So as the Second Age begins, Gil-galad finds himself heading up the kingdom of Lindon in a Middle-earth that is taking a deep breath after the downfall of the first Dark Lord, Melkor.

Gil-galad remains involved on the edges of the main Middle-earth story

As the age unfolds, it becomes clear that Melkor's own second in command, Sauron, is becoming a new threat. However, for thousands of years, Gil-galad doesn't personally get involved in the fighting much as the Second Age plays out. Nevertheless, he remains close on the edge of the story.

For instance, when Sauron arrives in the area disguised as Annatar, the Lord of Gifts, Gil-galad and Elrond are among the few who recognize that the mysterious stranger is a threat. Later, when Sauron starts a war over the Rings of Power, Gil-galad sends an army, commanded by Elrond, to help. He's also given two of the Three Elven Rings, which he eventually passes along to new keepers.

Most of the time that Gil-galad comes up in the text, though, it's with the Númenóreans. He becomes good friends with the Númenórean king Tar-Aldarion early in the age. Toward the end of the age, after Númenor is destroyed and its survivors set up the kingdoms of Gondor and Arnor, Gil-galad becomes besties with their leader, Elendil. He even builds Elendil some towers in his new northern kingdom as a kind of welcoming gift.

Throughout all this activity, Gil-galad remains on the periphery of the story. However, as the age comes to a close, Sauron reappears in Mordor and begins attacking the Númenórean exiles, sparking the events known as the War of the Last Alliance.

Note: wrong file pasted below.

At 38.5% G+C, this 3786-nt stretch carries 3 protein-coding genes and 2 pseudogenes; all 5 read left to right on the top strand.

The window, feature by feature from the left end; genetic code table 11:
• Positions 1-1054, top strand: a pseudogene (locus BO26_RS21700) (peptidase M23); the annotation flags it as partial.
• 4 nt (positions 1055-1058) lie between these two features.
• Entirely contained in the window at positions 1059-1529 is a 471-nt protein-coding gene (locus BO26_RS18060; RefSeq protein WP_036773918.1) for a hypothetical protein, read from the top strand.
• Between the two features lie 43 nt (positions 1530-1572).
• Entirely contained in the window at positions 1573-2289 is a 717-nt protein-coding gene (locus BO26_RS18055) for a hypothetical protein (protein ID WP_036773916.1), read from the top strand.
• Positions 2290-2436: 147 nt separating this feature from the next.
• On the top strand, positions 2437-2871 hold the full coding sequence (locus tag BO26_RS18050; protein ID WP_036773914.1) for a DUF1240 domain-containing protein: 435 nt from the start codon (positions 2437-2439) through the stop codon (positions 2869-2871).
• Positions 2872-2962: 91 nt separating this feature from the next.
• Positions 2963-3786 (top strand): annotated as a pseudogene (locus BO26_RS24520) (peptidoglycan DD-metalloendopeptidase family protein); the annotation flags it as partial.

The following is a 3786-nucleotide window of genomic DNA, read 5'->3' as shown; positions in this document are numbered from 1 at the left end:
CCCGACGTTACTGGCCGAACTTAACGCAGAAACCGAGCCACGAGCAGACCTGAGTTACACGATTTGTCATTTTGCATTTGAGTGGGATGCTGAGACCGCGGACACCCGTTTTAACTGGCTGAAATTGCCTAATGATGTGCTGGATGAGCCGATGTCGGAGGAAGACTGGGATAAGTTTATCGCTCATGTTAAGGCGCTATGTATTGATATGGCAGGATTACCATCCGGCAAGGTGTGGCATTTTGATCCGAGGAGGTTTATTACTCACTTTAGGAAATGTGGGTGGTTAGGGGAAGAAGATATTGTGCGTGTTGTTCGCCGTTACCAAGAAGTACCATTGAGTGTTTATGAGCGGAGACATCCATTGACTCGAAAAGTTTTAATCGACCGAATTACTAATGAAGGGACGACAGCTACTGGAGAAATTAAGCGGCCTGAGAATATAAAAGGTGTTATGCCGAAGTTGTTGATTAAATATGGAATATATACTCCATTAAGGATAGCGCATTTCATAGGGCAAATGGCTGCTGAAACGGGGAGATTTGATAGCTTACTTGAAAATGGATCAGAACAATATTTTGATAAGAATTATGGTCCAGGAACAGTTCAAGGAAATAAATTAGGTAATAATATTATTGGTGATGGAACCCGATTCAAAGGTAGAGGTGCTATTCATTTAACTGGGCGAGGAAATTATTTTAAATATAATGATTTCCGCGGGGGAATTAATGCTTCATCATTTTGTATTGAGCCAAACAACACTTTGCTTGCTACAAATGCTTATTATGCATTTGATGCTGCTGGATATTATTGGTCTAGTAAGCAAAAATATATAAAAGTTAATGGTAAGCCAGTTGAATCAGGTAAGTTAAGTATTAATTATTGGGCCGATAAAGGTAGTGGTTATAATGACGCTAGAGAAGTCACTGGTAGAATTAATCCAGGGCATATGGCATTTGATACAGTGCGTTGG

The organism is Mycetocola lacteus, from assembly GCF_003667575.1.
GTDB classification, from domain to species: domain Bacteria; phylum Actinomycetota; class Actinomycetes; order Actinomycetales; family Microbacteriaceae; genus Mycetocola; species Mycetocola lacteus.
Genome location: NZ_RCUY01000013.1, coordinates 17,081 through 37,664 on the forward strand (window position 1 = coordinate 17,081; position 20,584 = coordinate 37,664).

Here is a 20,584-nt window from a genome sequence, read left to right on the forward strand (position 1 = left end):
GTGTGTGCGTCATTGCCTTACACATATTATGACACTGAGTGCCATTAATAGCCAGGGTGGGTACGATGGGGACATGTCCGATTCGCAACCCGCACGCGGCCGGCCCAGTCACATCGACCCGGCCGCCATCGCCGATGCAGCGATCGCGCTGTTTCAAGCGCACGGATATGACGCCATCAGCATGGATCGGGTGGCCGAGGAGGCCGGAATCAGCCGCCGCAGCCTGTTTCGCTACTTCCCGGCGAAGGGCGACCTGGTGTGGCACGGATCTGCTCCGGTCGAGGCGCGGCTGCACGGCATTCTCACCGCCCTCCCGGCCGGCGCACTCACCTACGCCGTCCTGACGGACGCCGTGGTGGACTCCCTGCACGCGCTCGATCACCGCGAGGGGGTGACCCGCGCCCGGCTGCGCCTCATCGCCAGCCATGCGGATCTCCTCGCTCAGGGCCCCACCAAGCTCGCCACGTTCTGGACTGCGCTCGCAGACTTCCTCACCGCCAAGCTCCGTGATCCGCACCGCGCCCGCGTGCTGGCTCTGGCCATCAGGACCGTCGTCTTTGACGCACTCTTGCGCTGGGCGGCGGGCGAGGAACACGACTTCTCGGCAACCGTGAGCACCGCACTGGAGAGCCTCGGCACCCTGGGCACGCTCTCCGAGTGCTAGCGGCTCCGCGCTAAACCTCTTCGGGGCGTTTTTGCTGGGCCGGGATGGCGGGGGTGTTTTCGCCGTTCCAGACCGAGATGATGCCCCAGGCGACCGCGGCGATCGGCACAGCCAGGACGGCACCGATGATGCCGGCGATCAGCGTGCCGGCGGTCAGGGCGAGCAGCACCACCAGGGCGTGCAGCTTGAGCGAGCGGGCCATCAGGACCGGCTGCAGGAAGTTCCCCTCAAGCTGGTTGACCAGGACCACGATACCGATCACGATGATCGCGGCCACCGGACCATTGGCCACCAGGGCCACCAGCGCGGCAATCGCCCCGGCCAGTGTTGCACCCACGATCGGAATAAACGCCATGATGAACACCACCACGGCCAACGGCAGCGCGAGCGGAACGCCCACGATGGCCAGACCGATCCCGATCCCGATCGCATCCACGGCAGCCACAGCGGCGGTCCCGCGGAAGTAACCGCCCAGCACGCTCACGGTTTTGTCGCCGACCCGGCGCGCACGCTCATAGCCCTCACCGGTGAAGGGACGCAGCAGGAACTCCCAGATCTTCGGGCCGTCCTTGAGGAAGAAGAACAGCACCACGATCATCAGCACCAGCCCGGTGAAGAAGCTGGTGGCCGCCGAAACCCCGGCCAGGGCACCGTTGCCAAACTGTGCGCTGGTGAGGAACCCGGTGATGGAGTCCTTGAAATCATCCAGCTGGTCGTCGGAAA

Sauron gets his hands on Gil-galad

After spending the bulk of his career out of the limelight, Gil-gilad finally gets into the trenches in the War of the Last Alliance — and we quickly see why he was wise to avoid that move in the first place. After all, when you have a song about you called "The Fall of Gil-galad," you know things aren't going to end well.

When Gil-galad and the Númenóreans realize that Sauron is back, they form the Last Alliance. This alliance is primarily led by Elendil, the High King of the Dúnedain, and the Eleven High King Gil-galad himself. It takes them a few years to get going, but once the group gets to Mordor, it isn't long before things get real.

There's an epic showdown in front of the Black Gate called the Battle of Dagorlad (via Tolkien Gateway). After that, the Alliance enters Mordor and besieges Sauron in his tower of Barad-dûr. When things get really desperate, Sauron finally comes out to fight, and it's there, on the brink of victory, that Gil-galad finally meets his doom

Connecting the new to the old

When you put it all together, Gil-galad's story arc is about as epic as they come. He's born during the reign of the first Dark Lord, Melkor, he becomes the High King of the Ñoldor at the end of the First Age, and then he spends the entire Second Age ruling the powerful Elven kingdom of Lindon.

Gil-galad's story isn't just epic, though. It also fits perfectly into the timeline that Amazon wants to cover for the show. While the showrunners have confirmed that they are condensing the storyline, the stories that they're including in their new adaptation almost perfectly start and end with Gil-galad's lifetime.

Along with the continuity that Gil-galad can bring to the series, the show has also clearly made an effort to connect the Gil-galad of "The Rings of Power" with the one who shows up for an instant in Peter Jackson's "The Fellowship of the Ring." In fact, Vanity Fair was the first to point out that the original iteration of the character, played by Mark Ferguson, "bears a striking resemblance" to the new version of Gil-galad brought to life via Benjamin Walker.

While the connections are there, it remains to be seen if Amazon can stick the landing when it comes to bringing Gil-galad's story (and a condensed version, at that) to life on the streaming screen. It's a tall order, to be sure, the success or failure of which will be judged in the coming years.